Mathematics presents it dirty language in multiple disciplines of instruction. One in particular is science. The chemistry of world events can be calculated by simple formulas and expressions. How much tension is found between molecules of a substance? Why does water adhere to containers? Much of the applications in science can be derived through the lingistics of mathatics. This is all fascinating and wonderful. The real problem arises when attempting to present these complex theorems to students in simple, half baked fragments. How can a sophisticated idea like the atomic theory be broken down in terms easy enough for our developing students to comprehend? The answer falls into the hands of the language which we call math. Students deal with formulas derived by Niels Bohr and other scientists to visualize and breakdown the energy transfer within an atom. The hardest part for a teacher introducing this information is delivering this instruction to a student who has still not mastered the mathematical language. A person who can not identify the unknown or variable in a mathematical situation or manipulate numbers to materialize an answer to science problems will struggle. A student can not master the science vernacular without bypassing the math language first. (Steven Schnee, July 15, 2007)

Reading in Mathematics should not overlook what students could be reading, other than text books, which contain mathematical threads. Most adult reading, or mathematical problem solving, takes place while reading articles in magazines like Consumer Reports or Discover. In fact, we usually read non-fiction. When we want to know how-come, what-if, why or so-what, we turn to magazines, newspapers, and a host of other nonfiction text. Therefore it is quite reasonable to include some reading, along with the math text books, to acquaint students with math in every day life and help them make connections between their studies and the real world.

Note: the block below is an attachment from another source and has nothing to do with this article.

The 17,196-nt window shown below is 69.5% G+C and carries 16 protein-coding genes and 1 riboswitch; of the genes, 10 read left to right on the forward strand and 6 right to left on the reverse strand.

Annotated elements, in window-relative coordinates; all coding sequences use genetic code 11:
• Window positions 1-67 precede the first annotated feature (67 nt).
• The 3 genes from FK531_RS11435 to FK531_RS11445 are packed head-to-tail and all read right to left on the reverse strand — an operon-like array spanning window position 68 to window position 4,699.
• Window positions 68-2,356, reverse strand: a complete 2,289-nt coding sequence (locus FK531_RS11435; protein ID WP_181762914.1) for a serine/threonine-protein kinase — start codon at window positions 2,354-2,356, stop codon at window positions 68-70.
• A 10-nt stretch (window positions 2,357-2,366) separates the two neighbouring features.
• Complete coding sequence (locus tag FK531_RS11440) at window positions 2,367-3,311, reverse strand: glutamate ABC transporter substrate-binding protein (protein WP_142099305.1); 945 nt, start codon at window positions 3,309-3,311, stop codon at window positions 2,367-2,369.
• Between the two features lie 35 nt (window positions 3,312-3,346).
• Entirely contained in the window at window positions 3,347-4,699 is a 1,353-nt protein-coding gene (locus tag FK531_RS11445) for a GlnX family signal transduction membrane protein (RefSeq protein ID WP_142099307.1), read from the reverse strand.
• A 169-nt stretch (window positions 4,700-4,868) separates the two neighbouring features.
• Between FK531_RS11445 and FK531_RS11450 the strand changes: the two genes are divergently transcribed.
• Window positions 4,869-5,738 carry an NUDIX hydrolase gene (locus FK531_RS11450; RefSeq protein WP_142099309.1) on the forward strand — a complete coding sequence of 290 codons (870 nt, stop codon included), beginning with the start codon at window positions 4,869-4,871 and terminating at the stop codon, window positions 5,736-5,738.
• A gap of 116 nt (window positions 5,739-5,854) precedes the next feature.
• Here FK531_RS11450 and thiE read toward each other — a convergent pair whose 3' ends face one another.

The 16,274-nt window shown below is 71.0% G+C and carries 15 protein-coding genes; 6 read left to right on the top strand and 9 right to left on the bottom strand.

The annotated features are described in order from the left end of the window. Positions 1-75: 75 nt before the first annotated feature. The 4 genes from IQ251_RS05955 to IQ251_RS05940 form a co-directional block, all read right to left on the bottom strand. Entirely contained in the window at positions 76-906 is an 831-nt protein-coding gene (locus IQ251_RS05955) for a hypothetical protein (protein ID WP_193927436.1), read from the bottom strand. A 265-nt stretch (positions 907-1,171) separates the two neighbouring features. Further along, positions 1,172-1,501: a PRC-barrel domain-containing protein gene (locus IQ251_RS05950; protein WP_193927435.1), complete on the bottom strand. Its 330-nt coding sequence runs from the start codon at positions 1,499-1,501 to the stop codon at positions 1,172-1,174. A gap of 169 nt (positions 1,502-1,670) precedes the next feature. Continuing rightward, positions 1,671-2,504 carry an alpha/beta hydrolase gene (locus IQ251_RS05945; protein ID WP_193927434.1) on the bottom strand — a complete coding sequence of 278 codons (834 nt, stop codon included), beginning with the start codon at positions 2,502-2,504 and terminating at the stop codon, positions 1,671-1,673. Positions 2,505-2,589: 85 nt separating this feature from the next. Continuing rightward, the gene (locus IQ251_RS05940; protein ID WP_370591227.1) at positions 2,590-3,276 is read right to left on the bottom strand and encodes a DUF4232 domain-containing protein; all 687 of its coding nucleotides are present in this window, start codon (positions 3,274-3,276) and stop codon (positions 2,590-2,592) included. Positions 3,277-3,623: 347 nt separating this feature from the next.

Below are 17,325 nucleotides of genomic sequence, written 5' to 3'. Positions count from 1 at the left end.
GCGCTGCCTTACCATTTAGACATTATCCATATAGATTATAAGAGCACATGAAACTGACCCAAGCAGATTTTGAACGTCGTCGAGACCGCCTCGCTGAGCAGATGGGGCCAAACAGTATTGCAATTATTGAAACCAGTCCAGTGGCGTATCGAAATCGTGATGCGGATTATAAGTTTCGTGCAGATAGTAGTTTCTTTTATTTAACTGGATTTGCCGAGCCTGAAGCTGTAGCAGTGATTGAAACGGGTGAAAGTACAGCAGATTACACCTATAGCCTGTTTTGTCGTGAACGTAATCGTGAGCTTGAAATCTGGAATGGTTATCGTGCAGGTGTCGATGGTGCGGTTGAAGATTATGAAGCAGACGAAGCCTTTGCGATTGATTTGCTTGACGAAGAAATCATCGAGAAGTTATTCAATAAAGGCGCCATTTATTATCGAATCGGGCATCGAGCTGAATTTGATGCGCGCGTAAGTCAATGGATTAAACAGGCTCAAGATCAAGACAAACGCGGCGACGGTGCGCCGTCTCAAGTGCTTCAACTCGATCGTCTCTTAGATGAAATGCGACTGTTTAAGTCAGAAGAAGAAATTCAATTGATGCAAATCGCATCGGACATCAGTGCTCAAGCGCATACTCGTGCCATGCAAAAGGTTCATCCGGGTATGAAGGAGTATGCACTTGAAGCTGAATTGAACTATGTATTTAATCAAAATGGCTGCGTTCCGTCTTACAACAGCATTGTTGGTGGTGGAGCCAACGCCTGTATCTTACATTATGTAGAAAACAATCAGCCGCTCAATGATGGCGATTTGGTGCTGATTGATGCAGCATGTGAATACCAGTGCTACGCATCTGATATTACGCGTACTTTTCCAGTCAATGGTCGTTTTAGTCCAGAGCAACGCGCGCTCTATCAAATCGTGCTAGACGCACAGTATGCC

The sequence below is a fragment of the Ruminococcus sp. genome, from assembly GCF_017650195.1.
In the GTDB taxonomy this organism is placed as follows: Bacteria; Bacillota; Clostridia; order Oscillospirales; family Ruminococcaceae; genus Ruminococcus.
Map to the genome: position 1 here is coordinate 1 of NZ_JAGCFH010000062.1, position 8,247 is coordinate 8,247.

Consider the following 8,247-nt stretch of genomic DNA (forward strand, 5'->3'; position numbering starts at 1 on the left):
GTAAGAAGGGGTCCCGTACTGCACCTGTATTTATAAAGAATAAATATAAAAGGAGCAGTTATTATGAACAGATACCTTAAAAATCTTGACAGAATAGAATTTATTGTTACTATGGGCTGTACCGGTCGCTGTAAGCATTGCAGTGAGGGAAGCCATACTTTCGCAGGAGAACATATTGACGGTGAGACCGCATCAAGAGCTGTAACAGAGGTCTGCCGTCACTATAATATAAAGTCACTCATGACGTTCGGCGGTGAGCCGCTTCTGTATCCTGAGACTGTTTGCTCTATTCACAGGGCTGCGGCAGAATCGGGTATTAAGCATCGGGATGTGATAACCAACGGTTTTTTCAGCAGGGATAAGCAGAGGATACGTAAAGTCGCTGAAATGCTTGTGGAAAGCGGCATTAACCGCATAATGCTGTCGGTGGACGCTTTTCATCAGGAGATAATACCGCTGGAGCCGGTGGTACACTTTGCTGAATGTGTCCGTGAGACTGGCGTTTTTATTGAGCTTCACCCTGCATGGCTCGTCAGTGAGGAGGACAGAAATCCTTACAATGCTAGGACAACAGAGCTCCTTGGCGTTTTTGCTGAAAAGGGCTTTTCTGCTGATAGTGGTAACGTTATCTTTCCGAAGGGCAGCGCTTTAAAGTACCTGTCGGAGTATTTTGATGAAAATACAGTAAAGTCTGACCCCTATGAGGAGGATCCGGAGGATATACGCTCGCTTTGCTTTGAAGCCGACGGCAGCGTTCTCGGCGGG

In addition to these sources, "environmental print" should not to be overlooked. By environmental print I refer to real-time text, such as signage, junk mail, advertisements, packaging materials and containers. Consider nutrition information, credit card and CD/DVD club solicitations. Students are consumers, and always will be. They need the experience of weighing options and making reasonable decisions for themselves. Using this type of material in the classroom can provide them with that experience.
I taught a basic math class one year to seniors (all girls at The Young Women;s Leadership School) that was specifically aimed toward math in everyday life. We read other materials, such as A Girl and Her Money to learn about credit and its common pitfalls. I would definitely augment classroom text with additional types of materials and think that comparing a selection of potential checking accounts, cell phone plans and media clubs is a great way to go.
[Lynne Bailey]

Math language is quite a challege in the classroom sometimes. In many cases, keywords are definitely the solution for comprehending the subjects in school. Math on the otherhand has not only word terms but symbol terms. I agree this may cause a difficult situation for students to learn math. In my classroom we use vocabulary terms to help students relate to the proplem and understand the process. We used word walls for each concept and practice referring to the terms(hoping the will get it after hearing it several times). A useful website is also Illuminations this helps define lessons and standards that target math goals.
{Arleen Chan}

As an ESL teacher I am always working with content area vocabulary. It amazes me just how much language is involved in subject areas like Math. Teachers can not assume that students know the vocabulary necessary for each lesson. Just as in teaching reading, math vocabulary needs to be introduced beforehand and reintroduced and talked about during the lesson. Do not assume students know the meaning of equals when written in English when all their life they have seen it as =.
deirdre doherty
Many students have difficulty with mathematics because they have difficulty with reading in mathematics. Reading in math requires different skills than other forms of reading. It is important to learn strategies to improve the students’ reading skills directly related to mathematics. We need to focus on reading comprehension, reading a textbook, vocabulary development, and writing in mathematics. It is important to support the student in vocabulary development and use writing to support the learning of mathematics.
Tim Sullivan

Milton, I like your opening paragraph. Matter of fact the whole presentation is excellent. It's a nice opening summary into the world of mathematics. Being a musician I too must master musical words and symbols to play my instrument.

Deirdre brought up a good point about having a solid foundation with the vocabulary. As in any discipline, having a solid foundation of the basics is a key to success and mastery in that discipline.
Lee Nelson